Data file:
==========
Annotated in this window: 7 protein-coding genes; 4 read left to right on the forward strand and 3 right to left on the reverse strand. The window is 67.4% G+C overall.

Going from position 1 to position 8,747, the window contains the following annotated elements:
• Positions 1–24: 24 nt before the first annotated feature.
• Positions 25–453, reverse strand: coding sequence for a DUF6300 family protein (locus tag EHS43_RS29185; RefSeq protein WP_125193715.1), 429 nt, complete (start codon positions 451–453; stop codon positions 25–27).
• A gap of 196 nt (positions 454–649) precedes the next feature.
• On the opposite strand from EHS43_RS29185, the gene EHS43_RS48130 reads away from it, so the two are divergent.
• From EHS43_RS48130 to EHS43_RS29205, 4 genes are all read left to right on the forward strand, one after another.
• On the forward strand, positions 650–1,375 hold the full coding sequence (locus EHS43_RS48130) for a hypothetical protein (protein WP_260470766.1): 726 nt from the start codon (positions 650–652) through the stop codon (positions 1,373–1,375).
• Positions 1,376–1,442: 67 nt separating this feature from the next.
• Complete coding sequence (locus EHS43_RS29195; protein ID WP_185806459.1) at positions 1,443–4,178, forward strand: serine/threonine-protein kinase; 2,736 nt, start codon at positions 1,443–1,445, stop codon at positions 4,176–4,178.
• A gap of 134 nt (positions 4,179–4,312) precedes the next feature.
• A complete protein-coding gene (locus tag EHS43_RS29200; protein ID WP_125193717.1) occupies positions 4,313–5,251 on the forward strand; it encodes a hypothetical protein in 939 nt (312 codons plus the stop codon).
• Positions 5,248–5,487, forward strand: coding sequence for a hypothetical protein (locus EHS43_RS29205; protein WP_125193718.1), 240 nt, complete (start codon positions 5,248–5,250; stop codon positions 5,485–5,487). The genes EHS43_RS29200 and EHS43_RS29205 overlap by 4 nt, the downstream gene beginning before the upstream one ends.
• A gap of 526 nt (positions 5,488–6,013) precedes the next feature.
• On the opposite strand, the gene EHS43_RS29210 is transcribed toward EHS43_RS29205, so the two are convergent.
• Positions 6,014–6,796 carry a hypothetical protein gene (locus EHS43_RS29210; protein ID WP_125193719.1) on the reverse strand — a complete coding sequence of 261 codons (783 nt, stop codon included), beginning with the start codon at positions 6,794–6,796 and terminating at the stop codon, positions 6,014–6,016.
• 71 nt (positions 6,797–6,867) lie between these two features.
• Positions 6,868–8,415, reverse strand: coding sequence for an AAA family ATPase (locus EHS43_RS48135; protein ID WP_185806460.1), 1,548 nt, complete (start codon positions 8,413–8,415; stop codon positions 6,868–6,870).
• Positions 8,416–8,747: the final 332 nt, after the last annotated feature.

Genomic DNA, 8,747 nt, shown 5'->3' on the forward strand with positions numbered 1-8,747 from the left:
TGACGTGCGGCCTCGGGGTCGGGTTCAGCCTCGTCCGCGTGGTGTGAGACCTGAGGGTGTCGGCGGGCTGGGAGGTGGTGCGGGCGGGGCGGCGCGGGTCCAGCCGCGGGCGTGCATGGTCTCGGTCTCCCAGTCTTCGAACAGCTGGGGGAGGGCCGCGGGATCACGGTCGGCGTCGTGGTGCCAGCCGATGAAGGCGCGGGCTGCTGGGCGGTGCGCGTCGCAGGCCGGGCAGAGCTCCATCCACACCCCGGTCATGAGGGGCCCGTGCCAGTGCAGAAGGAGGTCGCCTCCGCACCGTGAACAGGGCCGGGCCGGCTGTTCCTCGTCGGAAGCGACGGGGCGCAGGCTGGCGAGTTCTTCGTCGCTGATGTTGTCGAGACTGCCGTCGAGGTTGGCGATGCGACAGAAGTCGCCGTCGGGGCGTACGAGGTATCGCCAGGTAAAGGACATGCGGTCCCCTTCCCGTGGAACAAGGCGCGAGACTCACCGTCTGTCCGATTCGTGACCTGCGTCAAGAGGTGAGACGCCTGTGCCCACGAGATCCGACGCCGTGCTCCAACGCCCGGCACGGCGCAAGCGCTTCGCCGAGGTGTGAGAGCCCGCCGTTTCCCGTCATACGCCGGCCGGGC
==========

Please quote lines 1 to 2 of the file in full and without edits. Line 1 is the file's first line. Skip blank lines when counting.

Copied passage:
Annotated in this window: 7 protein-coding genes; 4 read left to right on the forward strand and 3 right to left on the reverse strand. The window is 67.4% G+C overall.

Going from position 1 to position 8,747, the window contains the following annotated elements: